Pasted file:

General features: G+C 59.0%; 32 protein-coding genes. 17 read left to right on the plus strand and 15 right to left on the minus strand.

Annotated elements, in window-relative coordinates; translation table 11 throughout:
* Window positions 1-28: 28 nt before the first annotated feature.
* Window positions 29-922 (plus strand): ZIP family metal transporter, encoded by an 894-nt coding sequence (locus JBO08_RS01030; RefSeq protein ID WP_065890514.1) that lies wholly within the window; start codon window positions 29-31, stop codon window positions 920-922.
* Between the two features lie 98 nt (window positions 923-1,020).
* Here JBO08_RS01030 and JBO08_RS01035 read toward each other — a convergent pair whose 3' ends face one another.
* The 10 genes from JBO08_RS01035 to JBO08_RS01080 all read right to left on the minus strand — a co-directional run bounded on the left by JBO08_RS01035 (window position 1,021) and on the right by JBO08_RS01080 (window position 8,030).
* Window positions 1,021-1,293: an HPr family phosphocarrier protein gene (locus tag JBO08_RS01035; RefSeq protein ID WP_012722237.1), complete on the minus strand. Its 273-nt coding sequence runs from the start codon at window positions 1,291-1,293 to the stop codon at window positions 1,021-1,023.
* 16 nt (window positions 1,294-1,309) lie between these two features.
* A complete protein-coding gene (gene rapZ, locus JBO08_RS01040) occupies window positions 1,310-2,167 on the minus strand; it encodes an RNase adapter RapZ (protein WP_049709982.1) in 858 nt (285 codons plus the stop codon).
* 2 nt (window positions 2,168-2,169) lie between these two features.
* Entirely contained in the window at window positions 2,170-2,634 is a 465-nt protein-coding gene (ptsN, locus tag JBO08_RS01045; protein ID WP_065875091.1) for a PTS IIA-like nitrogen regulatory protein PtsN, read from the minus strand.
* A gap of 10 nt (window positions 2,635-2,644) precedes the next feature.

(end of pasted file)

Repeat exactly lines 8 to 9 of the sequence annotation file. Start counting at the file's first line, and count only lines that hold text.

* Window positions 1,021-1,293: an HPr family phosphocarrier protein gene (locus tag JBO08_RS01035; RefSeq protein ID WP_012722237.1), complete on the minus strand. Its 273-nt coding sequence runs from the start codon at window positions 1,291-1,293 to the stop codon at window positions 1,021-1,023.
* 16 nt (window positions 1,294-1,309) lie between these two features.